We make a big deal about “variety” in exercise programming. Typically, this means using many different exercises to target the same muscle groups. The common belief is that variety is good - more variety equals more muscle and more strength built when we train.
In general, exercise programs are designed around the principle of specificity. This means that you get the best results in improving any particular movement by training that specific movement. If you want to get better at your bench press, you bench press. If you want to get better at your squat, you squat.
However, it’s also a given that some degree of variety is necessary. No one would recommend only the bench press if the goal is to improve your bench press as much as possible. Yes, the barbell bench press should make up the majority of your chest training, but you’d also use other variations as well.
What purpose does variety serve? Why can’t we simply train using the primary lifts we want to improve (squat, bench, overhead, deadlift, and row)?
Chances are that you’ve heard of the principle of muscle confusion - which states that if you target the muscles with a wide variety of different exercises, you “confuse” the muscles, leading to greater muscle damage and greater results.
So, a program designed around muscle confusion might use a barbell bench press one day, a dumbbell bench another, then incline variants, decline variants, different kinds of push ups, experimenting with different kinds of resistance, and so on.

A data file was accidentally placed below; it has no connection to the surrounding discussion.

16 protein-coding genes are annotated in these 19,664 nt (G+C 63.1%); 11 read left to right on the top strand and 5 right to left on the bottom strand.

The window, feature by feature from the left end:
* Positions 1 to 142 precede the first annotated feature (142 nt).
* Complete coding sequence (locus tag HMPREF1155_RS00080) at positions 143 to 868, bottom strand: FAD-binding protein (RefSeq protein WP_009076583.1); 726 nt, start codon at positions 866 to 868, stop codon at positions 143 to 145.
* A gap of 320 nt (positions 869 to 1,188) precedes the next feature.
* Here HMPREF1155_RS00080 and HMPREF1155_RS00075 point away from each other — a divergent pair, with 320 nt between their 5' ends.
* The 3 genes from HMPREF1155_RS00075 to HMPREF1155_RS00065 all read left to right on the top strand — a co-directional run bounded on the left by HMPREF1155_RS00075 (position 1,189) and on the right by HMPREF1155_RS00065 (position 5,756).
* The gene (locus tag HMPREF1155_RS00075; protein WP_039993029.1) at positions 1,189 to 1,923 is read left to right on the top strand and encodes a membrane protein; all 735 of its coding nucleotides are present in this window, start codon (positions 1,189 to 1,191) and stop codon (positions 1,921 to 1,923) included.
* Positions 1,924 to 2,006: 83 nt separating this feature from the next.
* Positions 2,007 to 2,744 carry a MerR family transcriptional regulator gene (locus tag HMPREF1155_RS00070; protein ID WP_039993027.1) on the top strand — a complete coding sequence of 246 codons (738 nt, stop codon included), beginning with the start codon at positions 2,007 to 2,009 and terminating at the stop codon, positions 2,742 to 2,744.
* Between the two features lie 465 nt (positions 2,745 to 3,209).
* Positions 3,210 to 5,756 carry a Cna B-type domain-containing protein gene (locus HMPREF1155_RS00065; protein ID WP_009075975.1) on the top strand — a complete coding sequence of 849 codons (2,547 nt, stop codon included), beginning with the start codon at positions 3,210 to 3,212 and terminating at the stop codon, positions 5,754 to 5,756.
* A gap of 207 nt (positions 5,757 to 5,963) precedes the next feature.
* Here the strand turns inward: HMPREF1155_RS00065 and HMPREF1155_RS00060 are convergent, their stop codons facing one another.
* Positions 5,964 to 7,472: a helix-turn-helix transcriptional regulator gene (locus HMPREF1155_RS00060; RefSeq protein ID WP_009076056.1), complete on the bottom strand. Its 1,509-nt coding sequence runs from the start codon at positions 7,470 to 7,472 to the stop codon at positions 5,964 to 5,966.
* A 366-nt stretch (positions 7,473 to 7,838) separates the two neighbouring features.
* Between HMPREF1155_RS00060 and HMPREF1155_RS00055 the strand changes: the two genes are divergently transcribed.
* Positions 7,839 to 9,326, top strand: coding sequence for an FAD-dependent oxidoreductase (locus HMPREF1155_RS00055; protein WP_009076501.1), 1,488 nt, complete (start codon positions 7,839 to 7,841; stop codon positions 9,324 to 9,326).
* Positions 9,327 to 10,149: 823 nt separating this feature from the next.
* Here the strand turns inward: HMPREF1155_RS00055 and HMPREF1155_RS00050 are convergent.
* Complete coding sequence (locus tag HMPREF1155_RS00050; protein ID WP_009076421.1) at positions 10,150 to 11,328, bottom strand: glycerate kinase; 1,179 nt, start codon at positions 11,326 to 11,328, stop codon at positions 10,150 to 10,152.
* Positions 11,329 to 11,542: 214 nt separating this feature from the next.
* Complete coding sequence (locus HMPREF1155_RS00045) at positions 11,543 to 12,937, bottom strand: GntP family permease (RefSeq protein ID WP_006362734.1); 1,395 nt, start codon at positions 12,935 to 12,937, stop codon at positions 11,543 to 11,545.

Muscle confusion is used to sell high intensity programs like P90X, and I’ve seen more than a few gyms where people believed in the idea of muscle confusion because they had heard it from a trainer or from a popular program.
The problem is, it’s based on literally no science. There's nothing that justifies such a high amount of variety. It also violates a few basic exercise science principles.
For example, it violates the principle of specificity if the goal is to improve strength. If you want to improve your barbell bench press, you have to practice the barbell bench press quite a bit. The more time you waste on training other kinds of chest exercises, the less time you have to devote to it. You’d get some results in terms of building chest size and strength, but not as much as you’d build by sticking to one primary exercise and practicing it regularly.
Then there’s the principle of progressive overload. This principle states that you improve over time by doing more work - more sets, more reps, or using more weight over time. But this just can’t happen if you keep switching up the exercises, because the whole concept of progressive overload requires you to stick to the same exercise regularly. You can’t actually progress.
Yes, maybe you can progress a little bit - if you’re really pushing yourself hard on each of the exercises each time you switch to a new one, you'll still test your limits a bit. But it’s very hard to measure effort if you’re constantly switching up exercises, and that means that your results are going to be inconsistent. You’ll build some level of muscle and strength, but it won’t do anything long term.
Now there’s one thing muscle confusion is good for, and that’s making you sore. The body gets most sore in response to new kinds of exercise, and as it adapts to a consistent exercise program, soreness tends to decrease. When you’re on a good program and training your major lifts regularly, you’re seeing less and less soreness over time. But when you’re practicing the principle of muscle confusion, you’re generating a lot of different kinds of stress on the body, and that means a lot of soreness.